Write A Colourful Crime Story & Win Patricia Cornwell Tickets – COMP CLOSED

To celebrate the upcoming publication of Patricia Cornwell’s brand new Scarpetta novel, Red Mist, on 24 November we’re giving away the chance to win a pair of tickets to see Patricia Cornwell interviewed live on stage by BBC Radio Four’s Mark Lawson in a special event presented by the Theakstons Old Peculier Crime Writing Festival, Harrogate.

The prize

‘An Evening with Patricia Cornwell’ will take place on Saturday 26 November 2011, 7.30pm at the Barcelo Majestic Hotel in Harrogate.
For full details of the event, click here.
Ticket Hotline: 01423 562303. Book Online

The Competition

Inspired by the title of Cornwell’s new book, we’re setting aspiring writers the challenge of writing a short crime story. Your story must include the words “Red” and “Mist” and be no more than 100 words.

To enter the competition, just post your finished story as a comment below this post – making sure to provide your name and a working email address – before midnight on Sunday 20 November.

The Winner

The winning entry will be the one the judges think manages to incorporate the words into the story in the most original way. The winner will be notified no later than 5pm on Monday 21 November. Please make sure you read the full competition terms and conditions below before entering.

Terms and Conditions

  • Closing date is midnight on Sunday 20 November 2011.
  • One winner will be notified of their prize via email no later than 5pm on Monday 21 November 2011.
  • The prize is not transferable and cannot be exchanged for cash or any alternative tickets.
  • The prize includes two tickets only. Travel or any additional extras are not included.
  • Seating for the event is unreserved. The winner and their guest will receive priority entrance to the event, a benefit also available to Festival Friends.
  • The competition is open to all UK residents aged 18 or over.

To enter simply post your story, name and email address in the comments below.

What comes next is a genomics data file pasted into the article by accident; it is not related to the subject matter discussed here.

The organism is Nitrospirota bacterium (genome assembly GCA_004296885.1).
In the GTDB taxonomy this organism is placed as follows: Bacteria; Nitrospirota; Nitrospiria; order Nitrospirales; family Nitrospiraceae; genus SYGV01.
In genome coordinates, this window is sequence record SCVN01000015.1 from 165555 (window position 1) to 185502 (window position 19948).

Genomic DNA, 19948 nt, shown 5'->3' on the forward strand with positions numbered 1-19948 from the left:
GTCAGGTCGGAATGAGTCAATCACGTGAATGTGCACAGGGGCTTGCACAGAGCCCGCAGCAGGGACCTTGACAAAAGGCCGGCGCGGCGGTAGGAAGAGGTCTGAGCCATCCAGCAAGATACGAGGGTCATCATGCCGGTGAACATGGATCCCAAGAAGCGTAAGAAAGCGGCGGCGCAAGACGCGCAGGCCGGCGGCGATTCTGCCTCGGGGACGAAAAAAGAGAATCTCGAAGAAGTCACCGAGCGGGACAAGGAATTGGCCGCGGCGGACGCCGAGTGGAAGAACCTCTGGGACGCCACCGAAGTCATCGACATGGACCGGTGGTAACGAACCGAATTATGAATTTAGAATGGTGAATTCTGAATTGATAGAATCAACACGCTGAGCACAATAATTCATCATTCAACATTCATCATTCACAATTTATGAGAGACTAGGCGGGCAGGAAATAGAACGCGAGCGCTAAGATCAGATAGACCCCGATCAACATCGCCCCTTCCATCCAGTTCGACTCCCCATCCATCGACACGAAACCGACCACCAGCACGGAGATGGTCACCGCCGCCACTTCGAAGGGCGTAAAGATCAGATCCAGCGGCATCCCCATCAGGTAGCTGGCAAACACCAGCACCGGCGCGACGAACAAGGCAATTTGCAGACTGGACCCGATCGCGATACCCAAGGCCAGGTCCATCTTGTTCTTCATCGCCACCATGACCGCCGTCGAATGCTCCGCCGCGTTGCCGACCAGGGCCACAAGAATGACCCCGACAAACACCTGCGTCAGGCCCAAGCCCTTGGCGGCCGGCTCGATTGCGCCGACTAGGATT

This competition has now closed. A big thank you to all who took the time to compose and submit their short story, giving the judges a selection of very strong entries. The judging panel have chosen the story they think manages to incorporate the words into the story in the most original way and are delighted to announce that the winner of a pair of tickets to see Patricia Conrwell live in Harrogate is…Eleanor Cornford. Congratulations!

16 thoughts on “Write A Colourful Crime Story & Win Patricia Cornwell Tickets – COMP CLOSED



    Red Mist…Mist Red?

    Claire Cozens glared at the scrap of notepaper and groaned through clenched teeth.

    Two words. Total inspiration bypass.

    She turned her back on the corpse, peeled off her latex gloves and stepped outside. That crumpled note in your fist was meant for me Jane Lightbody…so spill.

    Cozens lit up, firing lavender plumes over Jane’s immaculate rose bed.

    After two drags, she stubbed out the butt and beckoned her assistant.

    Boss? said Jones.

    Red mist equals red herring. Get me everything on that hippy-yippy granola community on the hill. And briefing’s at four – sharp. It’s pigging Sacred Mists.

  2. Neil Barker

    Upon entering the room he hated to see the forensics team descend like a fine mist over the corpse, partially blocking his view as they scoured the scene for evidence to point them toward the murderer. The murderer who was standing behind them, wearing his police badge and feeling himself tremble with fear. He just knew they would find some little shred of evidence he had forgotten to clean up, like the piece of red fabric torn from his shirt he had hastily shoved in his pocket. He never meant to kill her but he wasn’t sorry that he had.

  3. Joan Reed

    Red drove her convertible with such speed that her auburn hair was drawn back revealing her delicate features. She looked at the passenger seat, checking that her gun was still there.
    “God dam it,” she said “Where’s the gun?”
    As Red reached down to retrieve the small pearl handled gun the car swerved. Quickly she pushed it into her pocket. The howl of a siren sounded in the distance. Putting her foot down the car revved and soon she was putting distance between her and the cops.
    When suddenly a mist appeared in front of Red’s car.

  4. Carla Vermaat

    The irony still strikes him. The significance of the rose bed in the centre of their garden. Anna, gently touching the red petals, a drop of blood on her fingertip.

    She knew, raged, killed, buried. A misted wish to save. From him. Roots entangling the body, a skeleton by now.

    Nothing matters anymore. His girl is long dead. Anna too, still warm. She never understood his love, his need, for that lovely little body.

    A rose petal lands on his shoe. A cruel reminder of young lips. He kneels. His tears sink in the soil of the grave.

  5. judith brown

    Skipping through the cemetery in a red dress, Rhiannon stopped every few yards to chat with unseen people. Her mother, following behind with the dog, said “Pretend friends are very well Rhiannon, but this is carrying it too far”. Approaching the river at the back of the cemetery Rhiannon commented that the people were real and described their clothing but what concerned her mother more were the words; “They said, beware of the mist, bad things happen”. Her mother quickened her step changed direction pulling the dog and Rhiannon behind, as the mist swirled in from the river…